Document the time,
the Apgar.
Clinically correct.

Down the hall
an old man waits to die.

Life’s so slippery.

Looking forward to seeing your work posted in the comments section of this post.

On Reading: A Poem for Poetry Potluck AND Monday Morning Writing Prompt

Woman reading

Image by National Media Museum via Flickr

 Submitted to Jingle’s Poetry Potluck:  This week’s theme is Hobbies and Pastimes, Passions and Entertainment. Stop by  the Potluck to read some poems offered by both seasoned and upcoming poets. Also posting to One Shot Wednesday:

On Reading

These days I spend my evenings in Ethiopia.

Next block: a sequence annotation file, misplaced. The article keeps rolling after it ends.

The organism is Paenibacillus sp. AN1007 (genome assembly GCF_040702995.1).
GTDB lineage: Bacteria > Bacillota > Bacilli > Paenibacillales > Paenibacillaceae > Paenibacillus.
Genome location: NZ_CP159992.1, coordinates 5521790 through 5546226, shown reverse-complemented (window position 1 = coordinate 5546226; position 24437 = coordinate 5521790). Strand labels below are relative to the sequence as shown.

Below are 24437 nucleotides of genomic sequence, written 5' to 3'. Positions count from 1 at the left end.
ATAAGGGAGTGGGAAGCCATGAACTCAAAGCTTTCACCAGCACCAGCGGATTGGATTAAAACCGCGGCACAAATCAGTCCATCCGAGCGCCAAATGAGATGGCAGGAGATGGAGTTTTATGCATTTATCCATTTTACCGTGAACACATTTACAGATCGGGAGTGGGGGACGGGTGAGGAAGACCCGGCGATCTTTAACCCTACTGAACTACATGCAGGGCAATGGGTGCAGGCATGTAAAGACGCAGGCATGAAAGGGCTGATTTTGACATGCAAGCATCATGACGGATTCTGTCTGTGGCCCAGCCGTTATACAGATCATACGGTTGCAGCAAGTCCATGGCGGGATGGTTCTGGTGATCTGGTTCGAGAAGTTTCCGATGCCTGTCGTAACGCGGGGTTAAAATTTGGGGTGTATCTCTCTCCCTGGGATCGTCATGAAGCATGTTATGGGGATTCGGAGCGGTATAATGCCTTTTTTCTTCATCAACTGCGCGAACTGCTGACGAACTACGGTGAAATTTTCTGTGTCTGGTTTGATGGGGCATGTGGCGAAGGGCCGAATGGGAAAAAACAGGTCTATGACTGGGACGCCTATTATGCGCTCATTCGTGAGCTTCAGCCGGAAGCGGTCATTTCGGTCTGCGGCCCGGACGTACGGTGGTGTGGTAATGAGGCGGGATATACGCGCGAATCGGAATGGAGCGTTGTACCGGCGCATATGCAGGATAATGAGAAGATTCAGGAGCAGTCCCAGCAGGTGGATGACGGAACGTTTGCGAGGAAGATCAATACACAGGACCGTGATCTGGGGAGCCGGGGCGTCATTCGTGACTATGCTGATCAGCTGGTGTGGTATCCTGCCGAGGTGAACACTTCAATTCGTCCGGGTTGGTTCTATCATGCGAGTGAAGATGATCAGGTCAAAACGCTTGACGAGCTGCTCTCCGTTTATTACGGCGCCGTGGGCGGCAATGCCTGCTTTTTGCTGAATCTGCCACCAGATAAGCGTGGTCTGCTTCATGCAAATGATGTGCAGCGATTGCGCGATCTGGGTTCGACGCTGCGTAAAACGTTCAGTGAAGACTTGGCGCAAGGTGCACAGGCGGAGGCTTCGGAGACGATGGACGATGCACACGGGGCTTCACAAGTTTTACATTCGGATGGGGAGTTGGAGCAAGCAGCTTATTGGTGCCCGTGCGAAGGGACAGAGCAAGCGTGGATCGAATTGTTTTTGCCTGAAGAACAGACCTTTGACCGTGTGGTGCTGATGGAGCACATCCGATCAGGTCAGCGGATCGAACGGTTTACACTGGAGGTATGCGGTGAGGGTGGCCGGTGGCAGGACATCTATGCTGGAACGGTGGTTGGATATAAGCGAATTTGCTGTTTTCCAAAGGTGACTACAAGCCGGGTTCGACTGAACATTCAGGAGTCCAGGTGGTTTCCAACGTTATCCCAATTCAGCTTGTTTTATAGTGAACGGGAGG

Torrential rains flood the shores of the Blue Nile.

I cut for stone in Operating Theater 3,
outside I hear the blaze of failed coup d’etat.

Dear Africa, I’ve trod the single file paths of
leafy jungles, ‘neath trees of Poisonwood,

through forests that devour, that feed on lives
of those misled in service of God’s holy name.

With Little Bee I, too, would flee to distant shores,
escape atrocities (only to be hurled once again upon your mercy.)

From Haiti also I’ve sought refuge. The slave of Valmorain set free but lost
to love forever and to my land, the island far beneath the sea.

As well would I take leave from Oklahoma’s dust
only to be lost to greater desperation in the land of wrathful vines.

In silent (though not passive) observation, I stand by, witness
the demise of hope, the emptiness of Gatsby and Buchanan

or see a tree spring forth from wretched poverty in Brooklyn’s
tenements where branches spread if roots grow strong and deep.

For those who read, there is no place forbidden,